A Godey’s Lady’s Book Star Design For Quilting

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Godey’s Lady’s Book and Magazine

Today’s quilting pattern comes from a Godey’s Lady’s Book and Magazine published in America in the 19th century for women. Below is one of the beautiful fashion plates included in these books.

Godey's Lady's Book Fashion Plate 1859

A Lady’s Book

In 1830 when Louis A. Godey first published this women’s magazine it was titled simply Lady’s Book. Around 1840 he added Godey’s to the title. Publishing stopped in 1898 and was taken over by another magazine The Puritan, A Journal For Gentlewomen.

Among one of the first and most successful editors of an American women’s magazine was Sarah Josepha Hale (link to a short biography of her on Encyclopedia Britannica).  She began editing Godey’s Lady’s Book after 1837. During that time until 1860 the circulation went from 70,000 to nearly 150,000 copies every month.

Godey’s left politics out of his magazine. Each monthly issue was filled with short stories, recipes, patterns, illustrations and what it’s best known for, the lovely hand-colored fashion plates.

The Complete Page

As an example I’ve included the entire page the star design came from. I’m not sure when in the 1800’s this design was published there was no date on this loose page.

Godey's Lady's Book - Vintage Crafts and More

Looking for Full Issues to Download

The Hathi Trust Digital Library has a Catalog Record of full scanned editions of the Godey’s Lady’s Magazine from Libraries and Universities. Click on any issue and a full scanned e-book will display. In the column to the left of the display page is several options. One of them is “Get this Book” with the option to download a page or the complete issue as a PDF.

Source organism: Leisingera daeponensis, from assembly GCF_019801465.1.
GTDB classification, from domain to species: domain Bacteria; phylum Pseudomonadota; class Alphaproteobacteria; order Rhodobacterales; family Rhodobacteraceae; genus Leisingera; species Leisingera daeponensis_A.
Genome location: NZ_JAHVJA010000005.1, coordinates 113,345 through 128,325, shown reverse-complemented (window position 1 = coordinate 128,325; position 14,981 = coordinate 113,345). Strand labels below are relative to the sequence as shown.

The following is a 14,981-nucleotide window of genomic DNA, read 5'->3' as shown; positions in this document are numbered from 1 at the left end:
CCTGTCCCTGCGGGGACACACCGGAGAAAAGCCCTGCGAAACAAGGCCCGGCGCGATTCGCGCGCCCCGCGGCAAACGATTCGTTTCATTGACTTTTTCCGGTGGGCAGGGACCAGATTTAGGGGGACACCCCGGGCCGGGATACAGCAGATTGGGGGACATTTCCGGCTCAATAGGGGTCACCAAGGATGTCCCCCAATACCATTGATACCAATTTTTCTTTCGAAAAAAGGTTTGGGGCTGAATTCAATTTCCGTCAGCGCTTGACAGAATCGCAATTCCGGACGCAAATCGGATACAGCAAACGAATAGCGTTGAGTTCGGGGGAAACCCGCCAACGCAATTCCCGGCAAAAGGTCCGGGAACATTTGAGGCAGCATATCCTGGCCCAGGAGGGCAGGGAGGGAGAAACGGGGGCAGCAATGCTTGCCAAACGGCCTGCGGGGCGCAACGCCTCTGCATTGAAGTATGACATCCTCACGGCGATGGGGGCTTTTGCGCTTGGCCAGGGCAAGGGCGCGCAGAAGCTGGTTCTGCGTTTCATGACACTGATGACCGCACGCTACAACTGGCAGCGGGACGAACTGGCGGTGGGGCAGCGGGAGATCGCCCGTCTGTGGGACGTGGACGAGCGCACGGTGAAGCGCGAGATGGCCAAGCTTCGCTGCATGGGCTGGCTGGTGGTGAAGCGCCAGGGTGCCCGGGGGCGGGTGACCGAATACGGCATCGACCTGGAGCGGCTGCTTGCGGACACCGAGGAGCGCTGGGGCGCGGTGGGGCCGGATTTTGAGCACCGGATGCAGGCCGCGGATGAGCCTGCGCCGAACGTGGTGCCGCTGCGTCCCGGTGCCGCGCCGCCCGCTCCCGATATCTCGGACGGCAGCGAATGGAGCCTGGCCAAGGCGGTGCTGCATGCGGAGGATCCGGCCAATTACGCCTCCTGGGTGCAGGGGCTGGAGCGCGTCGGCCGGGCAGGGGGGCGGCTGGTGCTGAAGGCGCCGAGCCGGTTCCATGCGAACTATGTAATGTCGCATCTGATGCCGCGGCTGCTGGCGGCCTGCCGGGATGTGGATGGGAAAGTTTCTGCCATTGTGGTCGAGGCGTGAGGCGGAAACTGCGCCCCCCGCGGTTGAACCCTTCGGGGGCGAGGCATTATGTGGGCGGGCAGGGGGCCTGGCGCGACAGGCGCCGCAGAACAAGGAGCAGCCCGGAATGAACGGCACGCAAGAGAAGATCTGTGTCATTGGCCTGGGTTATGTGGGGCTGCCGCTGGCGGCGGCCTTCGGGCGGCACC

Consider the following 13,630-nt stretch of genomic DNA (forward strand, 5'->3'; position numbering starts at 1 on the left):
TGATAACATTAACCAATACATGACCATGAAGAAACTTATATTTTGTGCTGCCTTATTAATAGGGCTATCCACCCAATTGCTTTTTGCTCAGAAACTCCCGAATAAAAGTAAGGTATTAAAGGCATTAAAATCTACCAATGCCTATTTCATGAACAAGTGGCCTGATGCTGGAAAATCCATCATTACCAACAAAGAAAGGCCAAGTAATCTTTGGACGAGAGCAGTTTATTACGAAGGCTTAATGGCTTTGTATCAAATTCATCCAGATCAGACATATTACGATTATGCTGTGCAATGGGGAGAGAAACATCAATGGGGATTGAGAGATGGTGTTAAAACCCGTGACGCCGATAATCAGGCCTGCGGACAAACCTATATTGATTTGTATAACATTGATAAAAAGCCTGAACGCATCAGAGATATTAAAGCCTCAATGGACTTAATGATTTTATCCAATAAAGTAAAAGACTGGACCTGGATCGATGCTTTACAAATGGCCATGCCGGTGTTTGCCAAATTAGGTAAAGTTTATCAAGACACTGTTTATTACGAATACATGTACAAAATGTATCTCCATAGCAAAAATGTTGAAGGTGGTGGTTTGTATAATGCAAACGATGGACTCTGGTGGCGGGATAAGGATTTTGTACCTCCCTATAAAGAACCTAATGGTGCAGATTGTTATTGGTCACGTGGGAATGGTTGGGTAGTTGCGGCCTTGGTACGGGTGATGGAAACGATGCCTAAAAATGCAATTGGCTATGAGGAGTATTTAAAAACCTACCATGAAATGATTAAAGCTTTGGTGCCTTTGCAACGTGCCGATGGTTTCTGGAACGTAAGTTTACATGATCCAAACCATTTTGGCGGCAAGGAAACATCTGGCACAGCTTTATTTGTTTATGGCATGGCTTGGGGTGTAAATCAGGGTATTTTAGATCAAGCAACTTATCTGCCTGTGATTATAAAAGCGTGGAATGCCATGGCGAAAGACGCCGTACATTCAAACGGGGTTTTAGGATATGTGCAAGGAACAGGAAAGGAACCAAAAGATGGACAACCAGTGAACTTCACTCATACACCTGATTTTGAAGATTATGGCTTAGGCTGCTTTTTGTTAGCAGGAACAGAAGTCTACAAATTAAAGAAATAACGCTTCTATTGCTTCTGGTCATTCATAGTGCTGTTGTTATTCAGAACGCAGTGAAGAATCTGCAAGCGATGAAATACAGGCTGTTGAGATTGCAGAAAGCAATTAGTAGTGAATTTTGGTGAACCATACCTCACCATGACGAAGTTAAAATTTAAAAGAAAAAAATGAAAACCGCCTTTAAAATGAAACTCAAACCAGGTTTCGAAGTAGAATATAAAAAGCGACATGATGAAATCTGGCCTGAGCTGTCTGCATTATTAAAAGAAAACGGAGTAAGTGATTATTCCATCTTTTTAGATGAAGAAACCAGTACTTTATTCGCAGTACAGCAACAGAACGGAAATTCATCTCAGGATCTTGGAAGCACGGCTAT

On the right side of the display are options to see one page at a time, scroll or flip through the pages, thumbnails of all the pages and more. Put a couple hours aside, because once you start looking around it’s hard to stop.

Design For Quilting

Not only can this design be used for quilting but coloring, embroidery and applique come to mind. Use your photo editing software or printer to resize the image.

Godey's Lady's Book Design for Quilting - Vintage Crafts and More

Download Instructions: Right-Click the image and select either “save target as” or “save image as” depending on what browser you are using. Also you can click on it, it will open in a new window and there you can save the image.

If you like this page, be sure to share it with your friends and like our Facebook Fanpage so you can get updates every time we post new patterns.

Enjoy!

This post contains affiliate links. For more information, please see my disclosure policy.

The Secret Drawer Quilt Block Pattern

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Do you have a secret drawer?

Hidden compartments that hold old love letters, jewelry, coins and important papers. Check out this wonderful Wooten’s Patent King of Desks that you know must have a couple of secret drawers.

Wootens Patent Cabinet Office Secretary Desk

The Secret Drawer

That brings me to today’s freebie The Secret Drawer quilt pattern. A 12-inch square block that uses light and dark plain and patterned fabric. It’s very similar to the Spool Block.

The Secret Drawer Quilt Pattern

As a matter of fact, you can see the spools surrounding the patterned centers in the sample. Eveline Foland designed this pattern for a 1930 issue of the Kansas City Star newspaper.

The Secret Drawer Eveline Foland Quilt Pattern
Download Instructions: Right-Click the image and select either “save target as” or “save link as” depending on what browser you are using or simply click on it and save or print.

Links to more Secret Drawers

The Early Women Masters website has a colorful diagram of the Secret Drawer quilt block pattern and a couple of paragraphs of information about it here: Antique Geometric Quilt Designs – Secret Drawer.

It is also one of many quilt blocks included in the Quilt Index dot Org website. They have the same image of the newspaper pattern I’ve shared. It’s a bit cleaner though, because it hasn’t been glued into a scrapbook.

Interesting….

Alias-Grace-Novel-Margaret-Atwood
One of the most interesting things I came across while researching this quilt block is the crime novel Alias Grace: A Novel by Margaret Atwood. In 1843, a 16-year-old housemaid named Grace Marks was found guilty for the murder of her employer and two others.